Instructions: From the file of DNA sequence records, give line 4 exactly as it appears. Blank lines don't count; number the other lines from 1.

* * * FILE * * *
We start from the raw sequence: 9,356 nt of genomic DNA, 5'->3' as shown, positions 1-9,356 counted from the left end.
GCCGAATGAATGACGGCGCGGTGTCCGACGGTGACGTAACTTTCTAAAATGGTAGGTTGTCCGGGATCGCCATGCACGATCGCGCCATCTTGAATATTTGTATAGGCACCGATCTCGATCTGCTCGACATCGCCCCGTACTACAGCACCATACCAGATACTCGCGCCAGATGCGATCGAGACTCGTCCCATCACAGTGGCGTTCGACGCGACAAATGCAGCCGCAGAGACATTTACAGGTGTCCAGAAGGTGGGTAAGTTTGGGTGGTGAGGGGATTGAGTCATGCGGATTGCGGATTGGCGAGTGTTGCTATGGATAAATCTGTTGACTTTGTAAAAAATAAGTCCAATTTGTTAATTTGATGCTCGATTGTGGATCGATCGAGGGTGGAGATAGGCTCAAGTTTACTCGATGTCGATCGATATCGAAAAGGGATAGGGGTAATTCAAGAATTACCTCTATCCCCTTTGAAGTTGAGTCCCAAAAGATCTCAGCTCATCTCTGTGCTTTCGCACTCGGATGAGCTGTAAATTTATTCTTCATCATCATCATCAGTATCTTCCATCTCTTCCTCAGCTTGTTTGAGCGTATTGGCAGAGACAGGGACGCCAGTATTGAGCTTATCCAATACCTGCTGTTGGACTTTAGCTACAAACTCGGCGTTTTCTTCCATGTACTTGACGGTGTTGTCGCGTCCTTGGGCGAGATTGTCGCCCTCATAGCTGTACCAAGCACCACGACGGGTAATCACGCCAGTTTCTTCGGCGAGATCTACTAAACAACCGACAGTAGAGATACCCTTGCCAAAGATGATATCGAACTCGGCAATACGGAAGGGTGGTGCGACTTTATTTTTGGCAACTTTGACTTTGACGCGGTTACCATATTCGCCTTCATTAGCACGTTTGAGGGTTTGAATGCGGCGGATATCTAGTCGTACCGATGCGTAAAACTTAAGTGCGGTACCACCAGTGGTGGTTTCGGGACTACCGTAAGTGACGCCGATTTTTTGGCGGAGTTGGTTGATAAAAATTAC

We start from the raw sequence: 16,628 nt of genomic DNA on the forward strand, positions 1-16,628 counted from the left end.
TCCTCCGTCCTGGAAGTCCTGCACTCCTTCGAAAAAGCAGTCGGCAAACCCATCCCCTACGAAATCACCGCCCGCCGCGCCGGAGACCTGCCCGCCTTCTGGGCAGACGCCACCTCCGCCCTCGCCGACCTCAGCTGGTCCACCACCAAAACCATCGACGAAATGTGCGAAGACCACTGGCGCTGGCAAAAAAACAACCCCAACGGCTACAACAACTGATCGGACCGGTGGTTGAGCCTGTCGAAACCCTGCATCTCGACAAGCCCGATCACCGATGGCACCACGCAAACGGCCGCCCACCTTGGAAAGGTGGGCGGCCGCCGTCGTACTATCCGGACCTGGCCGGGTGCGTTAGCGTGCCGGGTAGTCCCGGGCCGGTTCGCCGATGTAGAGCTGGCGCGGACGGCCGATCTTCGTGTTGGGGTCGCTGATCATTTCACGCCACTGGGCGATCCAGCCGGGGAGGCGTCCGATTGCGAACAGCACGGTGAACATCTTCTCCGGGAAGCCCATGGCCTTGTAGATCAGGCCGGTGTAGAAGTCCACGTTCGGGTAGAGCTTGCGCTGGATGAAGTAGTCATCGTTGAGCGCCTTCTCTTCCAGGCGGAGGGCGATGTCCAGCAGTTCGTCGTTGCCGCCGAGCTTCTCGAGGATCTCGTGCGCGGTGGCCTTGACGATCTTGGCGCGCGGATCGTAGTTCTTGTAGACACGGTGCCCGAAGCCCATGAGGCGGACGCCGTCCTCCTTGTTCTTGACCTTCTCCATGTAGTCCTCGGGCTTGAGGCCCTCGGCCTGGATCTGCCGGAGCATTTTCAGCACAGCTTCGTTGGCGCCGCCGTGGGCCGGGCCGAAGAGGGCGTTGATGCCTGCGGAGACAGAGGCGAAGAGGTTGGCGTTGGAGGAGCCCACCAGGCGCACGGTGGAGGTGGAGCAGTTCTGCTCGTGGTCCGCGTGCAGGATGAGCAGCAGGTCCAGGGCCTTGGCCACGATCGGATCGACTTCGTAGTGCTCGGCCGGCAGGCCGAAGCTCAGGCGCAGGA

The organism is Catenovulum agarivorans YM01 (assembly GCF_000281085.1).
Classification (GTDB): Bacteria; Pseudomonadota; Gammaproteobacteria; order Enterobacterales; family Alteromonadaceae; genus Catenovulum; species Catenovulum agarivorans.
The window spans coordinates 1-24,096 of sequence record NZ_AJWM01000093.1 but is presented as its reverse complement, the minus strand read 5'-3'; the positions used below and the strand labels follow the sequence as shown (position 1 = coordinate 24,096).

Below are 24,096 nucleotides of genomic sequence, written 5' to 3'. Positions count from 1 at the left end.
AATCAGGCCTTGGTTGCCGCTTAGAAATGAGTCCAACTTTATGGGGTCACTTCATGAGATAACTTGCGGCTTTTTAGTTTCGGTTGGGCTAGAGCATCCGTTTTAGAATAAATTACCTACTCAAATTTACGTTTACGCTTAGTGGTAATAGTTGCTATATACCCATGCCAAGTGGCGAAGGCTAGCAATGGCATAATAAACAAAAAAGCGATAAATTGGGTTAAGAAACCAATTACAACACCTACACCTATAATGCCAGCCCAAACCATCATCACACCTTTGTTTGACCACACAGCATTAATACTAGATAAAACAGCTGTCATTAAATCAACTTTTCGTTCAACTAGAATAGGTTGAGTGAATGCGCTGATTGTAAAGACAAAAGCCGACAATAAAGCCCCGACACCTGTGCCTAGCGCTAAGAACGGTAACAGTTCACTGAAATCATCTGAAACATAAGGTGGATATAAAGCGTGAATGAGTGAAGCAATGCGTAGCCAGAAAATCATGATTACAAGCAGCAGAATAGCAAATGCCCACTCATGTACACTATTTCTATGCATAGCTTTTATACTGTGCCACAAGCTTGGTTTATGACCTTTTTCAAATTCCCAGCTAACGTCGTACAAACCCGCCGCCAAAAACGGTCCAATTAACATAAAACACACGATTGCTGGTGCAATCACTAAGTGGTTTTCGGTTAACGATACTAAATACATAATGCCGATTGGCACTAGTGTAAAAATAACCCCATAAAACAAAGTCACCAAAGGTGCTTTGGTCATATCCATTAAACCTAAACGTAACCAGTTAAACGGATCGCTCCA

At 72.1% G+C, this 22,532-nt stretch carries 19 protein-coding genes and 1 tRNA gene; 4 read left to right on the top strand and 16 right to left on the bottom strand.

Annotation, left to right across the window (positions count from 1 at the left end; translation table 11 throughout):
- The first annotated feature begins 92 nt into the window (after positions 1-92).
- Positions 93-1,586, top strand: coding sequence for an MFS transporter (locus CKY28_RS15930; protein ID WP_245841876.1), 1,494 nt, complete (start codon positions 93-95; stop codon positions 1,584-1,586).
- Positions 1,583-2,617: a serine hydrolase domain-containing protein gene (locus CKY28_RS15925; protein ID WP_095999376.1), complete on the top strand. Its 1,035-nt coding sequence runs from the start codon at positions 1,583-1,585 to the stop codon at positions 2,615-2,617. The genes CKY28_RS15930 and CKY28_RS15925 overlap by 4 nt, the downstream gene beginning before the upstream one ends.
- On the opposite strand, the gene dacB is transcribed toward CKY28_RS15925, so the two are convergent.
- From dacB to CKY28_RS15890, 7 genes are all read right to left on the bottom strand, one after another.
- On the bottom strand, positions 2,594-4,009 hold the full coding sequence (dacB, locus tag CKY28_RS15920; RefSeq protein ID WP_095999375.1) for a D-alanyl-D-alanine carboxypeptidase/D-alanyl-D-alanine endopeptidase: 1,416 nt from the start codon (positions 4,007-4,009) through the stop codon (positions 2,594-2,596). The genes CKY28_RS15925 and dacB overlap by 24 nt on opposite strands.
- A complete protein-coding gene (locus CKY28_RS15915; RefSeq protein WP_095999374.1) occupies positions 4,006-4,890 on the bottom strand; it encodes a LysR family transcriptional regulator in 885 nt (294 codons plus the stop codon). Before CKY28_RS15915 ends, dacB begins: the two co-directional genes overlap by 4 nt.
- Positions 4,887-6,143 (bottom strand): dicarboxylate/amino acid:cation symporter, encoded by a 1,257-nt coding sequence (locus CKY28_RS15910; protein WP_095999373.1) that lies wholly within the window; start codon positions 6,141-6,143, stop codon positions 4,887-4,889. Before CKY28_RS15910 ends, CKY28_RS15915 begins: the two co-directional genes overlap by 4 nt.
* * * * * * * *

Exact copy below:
TCCTCCGTCCTGGAAGTCCTGCACTCCTTCGAAAAAGCAGTCGGCAAACCCATCCCCTACGAAATCACCGCCCGCCGCGCCGGAGACCTGCCCGCCTTCTGGGCAGACGCCACCTCCGCCCTCGCCGACCTCAGCTGGTCCACCACCAAAACCATCGACGAAATGTGCGAAGACCACTGGCGCTGGCAAAAAAACAACCCCAACGGCTACAACAACTGATCGGACCGGTGGTTGAGCCTGTCGAAACCCTGCATCTCGACAAGCCCGATCACCGATGGCACCACGCAAACGGCCGCCCACCTTGGAAAGGTGGGCGGCCGCCGTCGTACTATCCGGACCTGGCCGGGTGCGTTAGCGTGCCGGGTAGTCCCGGGCCGGTTCGCCGATGTAGAGCTGGCGCGGACGGCCGATCTTCGTGTTGGGGTCGCTGATCATTTCACGCCACTGGGCGATCCAGCCGGGGAGGCGTCCGATTGCGAACAGCACGGTGAACATCTTCTCCGGGAAGCCCATGGCCTTGTAGATCAGGCCGGTGTAGAAGTCCACGTTCGGGTAGAGCTTGCGCTGGATGAAGTAGTCATCGTTGAGCGCCTTCTCTTCCAGGCGGAGGGCGATGTCCAGCAGTTCGTCGTTGCCGCCGAGCTTCTCGAGGATCTCGTGCGCGGTGGCCTTGACGATCTTGGCGCGCGGATCGTAGTTCTTGTAGACACGGTGCCCGAAGCCCATGAGGCGGACGCCGTCCTCCTTGTTCTTGACCTTCTCCATGTAGTCCTCGGGCTTGAGGCCCTCGGCCTGGATCTGCCGGAGCATTTTCAGCACAGCTTCGTTGGCGCCGCCGTGGGCCGGGCCGAAGAGGGCGTTGATGCCTGCGGAGACAGAGGCGAAGAGGTTGGCGTTGGAGGAGCCCACCAGGCGCACGGTGGAGGTGGAGCAGTTCTGCTCGTGGTCCGCGTGCAGGATGAGCAGCAGGTCCAGGGCCTTGGCCACGATCGGATCGACTTCGTAGTGCTCGGCCGGCAGGCCGAAGCTCAGGCGCAGGA